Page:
The High Court of Justice and the state, including Attorney General Mordechai Mandelblit, have until recently held that private Palestinian property cannot be seized for the public good of settlers. This may change soon, as land seizure laws may change so that private Palestinian property in Area C of the West Bank could be expropriated for public use by Israelis, Attorney-General Mordechai Mandelblit indicated in a legal opinion released by his office on November 15.
Prime Minister Benjamin Netanyahu’s government had held that private Palestinian property could not be used for settler construction. The Knesset, Israeli government’s legislative branch, challenged that assumption in February when it passed the Settlements Regulation Law, which retroactively legalizes illegal settler homes on private Palestinian property in exchange for monetary compensation.
13 NGOs have petitioned the High Court of Justice against the law.
The government hired private attorney Harel Arnon to present its position to the court. He argued that the process of eminent domain could be used to seize private Palestinian property for the public good of the settlers, because they were considered to be the “local population.” Attorney General Mandelblit said there is room to make use of that understanding with regard to the construction of an access road on private Palestinian property for the West Bank outpost of Harsha, which the government plans to authorize. The outpost, built in 1995, is considered to be on state land, but the only possible route for an access road involves a section of private Palestinian property. He added that this interpretation appeared in a limited way to be applicable, but at this point, only for this road.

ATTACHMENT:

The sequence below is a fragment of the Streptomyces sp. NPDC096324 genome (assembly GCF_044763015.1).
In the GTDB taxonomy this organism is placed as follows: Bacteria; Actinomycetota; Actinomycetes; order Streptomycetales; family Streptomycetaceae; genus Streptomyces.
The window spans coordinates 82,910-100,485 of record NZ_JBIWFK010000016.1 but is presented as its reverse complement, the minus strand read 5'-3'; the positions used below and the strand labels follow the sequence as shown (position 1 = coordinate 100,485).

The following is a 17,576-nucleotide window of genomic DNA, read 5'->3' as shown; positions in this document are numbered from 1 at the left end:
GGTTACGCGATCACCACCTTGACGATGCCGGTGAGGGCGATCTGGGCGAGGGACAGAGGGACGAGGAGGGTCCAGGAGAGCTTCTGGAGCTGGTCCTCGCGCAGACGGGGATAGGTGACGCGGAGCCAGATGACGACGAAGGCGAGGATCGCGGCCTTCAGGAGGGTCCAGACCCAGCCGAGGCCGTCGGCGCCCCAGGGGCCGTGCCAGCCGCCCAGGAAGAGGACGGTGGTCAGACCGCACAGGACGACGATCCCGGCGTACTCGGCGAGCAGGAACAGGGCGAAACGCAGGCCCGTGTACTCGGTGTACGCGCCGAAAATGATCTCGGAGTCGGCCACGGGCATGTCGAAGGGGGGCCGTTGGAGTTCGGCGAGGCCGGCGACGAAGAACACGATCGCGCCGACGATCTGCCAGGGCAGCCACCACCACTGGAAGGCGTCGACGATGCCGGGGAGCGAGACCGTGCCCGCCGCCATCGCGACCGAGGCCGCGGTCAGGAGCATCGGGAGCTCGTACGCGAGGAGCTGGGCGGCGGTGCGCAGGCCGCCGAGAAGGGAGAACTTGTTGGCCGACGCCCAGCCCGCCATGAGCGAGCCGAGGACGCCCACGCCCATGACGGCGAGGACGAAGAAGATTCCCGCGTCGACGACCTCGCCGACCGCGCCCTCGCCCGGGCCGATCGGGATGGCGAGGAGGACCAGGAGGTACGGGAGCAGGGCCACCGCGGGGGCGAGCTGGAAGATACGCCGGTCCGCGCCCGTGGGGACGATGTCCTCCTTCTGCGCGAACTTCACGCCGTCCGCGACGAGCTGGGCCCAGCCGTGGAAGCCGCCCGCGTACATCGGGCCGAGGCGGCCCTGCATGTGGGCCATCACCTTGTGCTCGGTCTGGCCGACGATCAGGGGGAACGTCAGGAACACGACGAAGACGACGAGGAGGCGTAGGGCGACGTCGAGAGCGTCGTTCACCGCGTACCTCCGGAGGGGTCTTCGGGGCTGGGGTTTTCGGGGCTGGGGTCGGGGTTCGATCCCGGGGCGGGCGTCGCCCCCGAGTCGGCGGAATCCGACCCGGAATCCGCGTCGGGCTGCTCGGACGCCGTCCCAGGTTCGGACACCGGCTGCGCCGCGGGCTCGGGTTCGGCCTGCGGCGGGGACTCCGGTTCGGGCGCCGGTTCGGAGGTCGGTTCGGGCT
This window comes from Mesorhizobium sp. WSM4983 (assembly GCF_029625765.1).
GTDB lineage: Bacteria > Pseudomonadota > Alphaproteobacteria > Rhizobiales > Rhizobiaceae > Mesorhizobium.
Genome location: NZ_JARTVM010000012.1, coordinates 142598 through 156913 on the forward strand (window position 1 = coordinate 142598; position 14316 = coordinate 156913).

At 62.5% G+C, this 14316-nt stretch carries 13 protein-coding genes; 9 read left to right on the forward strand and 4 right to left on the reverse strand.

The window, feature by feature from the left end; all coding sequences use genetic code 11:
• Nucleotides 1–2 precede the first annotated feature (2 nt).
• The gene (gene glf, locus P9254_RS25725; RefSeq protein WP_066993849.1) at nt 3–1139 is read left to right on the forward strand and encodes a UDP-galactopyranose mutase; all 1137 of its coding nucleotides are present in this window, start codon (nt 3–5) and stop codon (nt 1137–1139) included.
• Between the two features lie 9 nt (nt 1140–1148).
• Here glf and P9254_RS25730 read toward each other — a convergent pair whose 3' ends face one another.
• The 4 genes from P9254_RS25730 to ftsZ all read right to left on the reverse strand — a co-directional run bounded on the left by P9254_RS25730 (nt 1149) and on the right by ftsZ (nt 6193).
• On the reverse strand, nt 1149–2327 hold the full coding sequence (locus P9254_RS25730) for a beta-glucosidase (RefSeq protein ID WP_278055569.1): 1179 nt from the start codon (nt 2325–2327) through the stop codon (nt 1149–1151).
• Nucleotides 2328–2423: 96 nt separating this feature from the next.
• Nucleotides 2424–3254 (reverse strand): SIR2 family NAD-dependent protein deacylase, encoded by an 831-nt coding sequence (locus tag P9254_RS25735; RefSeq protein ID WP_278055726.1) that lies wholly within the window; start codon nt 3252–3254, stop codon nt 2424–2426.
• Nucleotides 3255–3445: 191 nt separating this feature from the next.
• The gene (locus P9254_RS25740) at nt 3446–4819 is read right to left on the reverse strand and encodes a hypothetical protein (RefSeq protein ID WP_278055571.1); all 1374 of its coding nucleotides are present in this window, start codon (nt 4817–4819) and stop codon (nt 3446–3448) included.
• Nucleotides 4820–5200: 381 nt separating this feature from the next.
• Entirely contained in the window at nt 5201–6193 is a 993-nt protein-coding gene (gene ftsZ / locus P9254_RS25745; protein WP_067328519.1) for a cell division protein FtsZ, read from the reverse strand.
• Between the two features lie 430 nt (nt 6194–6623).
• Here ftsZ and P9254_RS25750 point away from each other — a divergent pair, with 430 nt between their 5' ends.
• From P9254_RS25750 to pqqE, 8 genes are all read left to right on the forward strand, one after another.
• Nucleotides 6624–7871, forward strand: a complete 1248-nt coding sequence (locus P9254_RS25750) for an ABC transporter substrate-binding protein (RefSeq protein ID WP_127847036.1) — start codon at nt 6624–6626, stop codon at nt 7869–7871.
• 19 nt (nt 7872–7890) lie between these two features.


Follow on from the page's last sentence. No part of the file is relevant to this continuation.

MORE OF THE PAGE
“This is a perfect example of a bureaucracy of robbery,” said attorney Michael Sfard who represented Left-wing group Peace Now in an High Court of Justice petition against the Harsha outpost.
“The AG’s report [opinion] paves the ways to the commission of grave breaches of international law on a massive scale. It is disappointing to see how anorectic is the opinion in its reasoning. No reference to the guiding principles the international community has adopted with regards to the nature of a regime of occupation; no consideration of the human rights of the occupied, unrepresented civilians who are the victims of the opinion. No ideals, no compassion,” Sfard said.